Static Experiments of Partially Buried Cased Charges Against Earth and Timber Bunkers

Report No. ARL-RP-234
Authors: Amy Tank; Denis Rickman; Jay Ehrgott; Richard Pearson; Jason Angel
Date/Pages: January 2009; 18 pages
Abstract: The US Army Research Laboratory (ARL), in conjunction with the Engineer Research and Development Center (ERDC), performed experiments to assess the effects of a partially buried charge against an earth and timber bunker. The experiments were designed to evaluate the ground shock and airblast environment, as well as the resultant loads on the bunker, produced by a cased charge with a TNT-equivalence of 41.4 Kg. ARL's Model of Earth and Timber Bunkers (METB) code was used to predict ground shock loads produced by the buried charges. The charges were placed at burial depths of 0.50 m or 0.91 m, and at varying distances from the bunker, corresponding to expected levels of no damage, light damage, and collapse as predicted by the code. Results from the METB code and the experiments are compared. Initial comparisons between the code and experimental results demonstrate good correlation. Both experimental results and code predictions show that the cased charge is capable of producing heavy damage to the earth and timber bunker, provided that the charge is located so that the front wall of the bunker is near or within the crater the charge creates in the soil. The charge produces light damage to the bunker at further distances. The experimental results also show that the charge causes significant damage to the rear bunker wall via airblast loading, and this mechanism is capable of producing damage at greater distances than can the ground shock loading. The key airblast mechanism responsible for the rear wall damage is the positive pressure differential between the inside of the bunker and the exterior. This pressure reached values of 25.5 to 51.7 KPa. Such differential pressures were sufficient to severely damage the rear wall of the bunker.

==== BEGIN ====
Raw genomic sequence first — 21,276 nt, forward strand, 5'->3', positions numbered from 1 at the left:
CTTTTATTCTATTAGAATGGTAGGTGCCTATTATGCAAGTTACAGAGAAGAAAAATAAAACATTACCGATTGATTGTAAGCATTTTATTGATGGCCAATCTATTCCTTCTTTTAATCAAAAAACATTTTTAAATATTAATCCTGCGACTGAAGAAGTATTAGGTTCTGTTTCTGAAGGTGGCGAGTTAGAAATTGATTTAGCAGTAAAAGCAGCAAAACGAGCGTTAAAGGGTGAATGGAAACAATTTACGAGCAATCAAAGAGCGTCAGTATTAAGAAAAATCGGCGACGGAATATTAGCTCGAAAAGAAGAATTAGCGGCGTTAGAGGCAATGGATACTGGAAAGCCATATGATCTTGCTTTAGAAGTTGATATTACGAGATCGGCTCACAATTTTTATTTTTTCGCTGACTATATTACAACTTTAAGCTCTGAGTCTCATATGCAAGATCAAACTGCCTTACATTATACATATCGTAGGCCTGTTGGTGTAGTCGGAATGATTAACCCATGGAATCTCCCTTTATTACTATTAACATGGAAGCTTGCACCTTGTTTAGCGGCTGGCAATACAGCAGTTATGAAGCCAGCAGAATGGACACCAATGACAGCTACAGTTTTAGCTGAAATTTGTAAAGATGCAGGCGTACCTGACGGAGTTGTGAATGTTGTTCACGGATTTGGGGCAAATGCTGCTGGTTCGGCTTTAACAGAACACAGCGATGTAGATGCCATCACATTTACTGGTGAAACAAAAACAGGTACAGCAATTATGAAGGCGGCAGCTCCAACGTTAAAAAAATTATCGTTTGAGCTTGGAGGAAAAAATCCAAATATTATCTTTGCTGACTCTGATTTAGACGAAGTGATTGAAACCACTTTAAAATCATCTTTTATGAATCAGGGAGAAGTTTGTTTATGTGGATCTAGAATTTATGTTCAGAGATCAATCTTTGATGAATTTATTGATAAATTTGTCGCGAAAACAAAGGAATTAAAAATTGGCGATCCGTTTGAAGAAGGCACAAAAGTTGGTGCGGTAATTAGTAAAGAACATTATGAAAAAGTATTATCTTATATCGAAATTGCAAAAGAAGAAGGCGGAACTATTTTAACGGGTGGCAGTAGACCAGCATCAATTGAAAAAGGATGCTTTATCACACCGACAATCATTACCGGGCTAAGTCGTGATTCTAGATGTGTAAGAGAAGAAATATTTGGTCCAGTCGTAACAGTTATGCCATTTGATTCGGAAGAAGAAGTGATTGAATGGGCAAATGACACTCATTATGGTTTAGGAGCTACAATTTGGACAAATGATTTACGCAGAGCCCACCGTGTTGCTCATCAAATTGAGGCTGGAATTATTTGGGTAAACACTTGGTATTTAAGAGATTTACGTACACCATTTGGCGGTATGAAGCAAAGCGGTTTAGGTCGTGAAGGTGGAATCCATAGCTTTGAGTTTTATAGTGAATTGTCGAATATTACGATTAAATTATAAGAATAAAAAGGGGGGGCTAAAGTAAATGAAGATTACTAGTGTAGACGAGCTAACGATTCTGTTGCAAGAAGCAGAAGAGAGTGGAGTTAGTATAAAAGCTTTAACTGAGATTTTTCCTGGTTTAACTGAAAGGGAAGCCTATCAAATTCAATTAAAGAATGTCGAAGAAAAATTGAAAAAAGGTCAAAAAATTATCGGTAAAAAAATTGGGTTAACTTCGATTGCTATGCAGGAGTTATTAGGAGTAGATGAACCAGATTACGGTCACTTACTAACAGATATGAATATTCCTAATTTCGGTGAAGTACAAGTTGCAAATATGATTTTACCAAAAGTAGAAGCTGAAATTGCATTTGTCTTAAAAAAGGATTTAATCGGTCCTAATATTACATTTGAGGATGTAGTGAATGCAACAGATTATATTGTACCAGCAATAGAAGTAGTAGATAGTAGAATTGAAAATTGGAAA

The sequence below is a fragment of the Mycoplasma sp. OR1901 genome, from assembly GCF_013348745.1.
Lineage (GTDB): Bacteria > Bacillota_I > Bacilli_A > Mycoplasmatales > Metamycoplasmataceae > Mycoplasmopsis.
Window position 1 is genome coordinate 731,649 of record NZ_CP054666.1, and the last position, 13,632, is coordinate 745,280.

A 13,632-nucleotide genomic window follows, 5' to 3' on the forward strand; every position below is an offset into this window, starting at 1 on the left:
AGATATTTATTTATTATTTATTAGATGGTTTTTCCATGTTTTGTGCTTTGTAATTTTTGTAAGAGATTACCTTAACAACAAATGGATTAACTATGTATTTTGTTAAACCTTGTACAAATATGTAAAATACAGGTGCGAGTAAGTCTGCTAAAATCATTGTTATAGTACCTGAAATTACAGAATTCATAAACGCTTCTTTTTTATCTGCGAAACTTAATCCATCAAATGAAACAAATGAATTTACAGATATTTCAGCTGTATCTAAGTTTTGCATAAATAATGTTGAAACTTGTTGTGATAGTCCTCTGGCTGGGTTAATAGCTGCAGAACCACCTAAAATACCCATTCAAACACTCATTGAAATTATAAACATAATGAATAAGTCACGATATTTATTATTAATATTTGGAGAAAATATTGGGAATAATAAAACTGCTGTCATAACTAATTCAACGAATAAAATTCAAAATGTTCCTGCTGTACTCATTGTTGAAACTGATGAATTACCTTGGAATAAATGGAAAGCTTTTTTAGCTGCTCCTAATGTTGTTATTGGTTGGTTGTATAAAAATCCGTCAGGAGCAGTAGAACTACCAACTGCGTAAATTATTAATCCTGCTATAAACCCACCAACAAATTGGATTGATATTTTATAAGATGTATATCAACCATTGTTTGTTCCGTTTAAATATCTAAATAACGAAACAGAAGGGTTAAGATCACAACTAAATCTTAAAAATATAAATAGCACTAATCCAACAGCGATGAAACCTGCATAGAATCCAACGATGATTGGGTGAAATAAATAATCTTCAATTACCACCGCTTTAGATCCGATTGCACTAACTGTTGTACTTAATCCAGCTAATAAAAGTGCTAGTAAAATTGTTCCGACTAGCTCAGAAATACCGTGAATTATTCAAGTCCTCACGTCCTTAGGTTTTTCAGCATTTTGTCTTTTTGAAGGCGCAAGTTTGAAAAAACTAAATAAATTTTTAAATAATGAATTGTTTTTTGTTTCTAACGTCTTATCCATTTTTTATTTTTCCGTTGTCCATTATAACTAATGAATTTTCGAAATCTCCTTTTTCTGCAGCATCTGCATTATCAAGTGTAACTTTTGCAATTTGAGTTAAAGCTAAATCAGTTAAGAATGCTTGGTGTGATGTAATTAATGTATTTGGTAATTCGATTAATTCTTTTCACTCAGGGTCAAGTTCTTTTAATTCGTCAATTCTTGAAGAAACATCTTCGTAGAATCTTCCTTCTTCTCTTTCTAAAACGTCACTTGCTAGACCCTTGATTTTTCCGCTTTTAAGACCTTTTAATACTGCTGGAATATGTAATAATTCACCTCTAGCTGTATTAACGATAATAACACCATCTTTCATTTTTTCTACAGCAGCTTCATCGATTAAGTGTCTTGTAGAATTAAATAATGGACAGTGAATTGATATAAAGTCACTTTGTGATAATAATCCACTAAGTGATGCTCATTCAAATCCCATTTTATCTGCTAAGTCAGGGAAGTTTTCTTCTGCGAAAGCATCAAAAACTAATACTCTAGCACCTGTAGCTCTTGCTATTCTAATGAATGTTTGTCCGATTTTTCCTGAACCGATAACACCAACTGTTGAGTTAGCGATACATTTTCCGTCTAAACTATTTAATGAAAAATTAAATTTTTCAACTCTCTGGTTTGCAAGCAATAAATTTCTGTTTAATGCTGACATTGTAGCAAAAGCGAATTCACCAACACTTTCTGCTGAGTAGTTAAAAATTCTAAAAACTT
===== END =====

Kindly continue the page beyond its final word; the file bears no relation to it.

Distribution: Approved for public release
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Last Update / Reviewed: January 1, 2009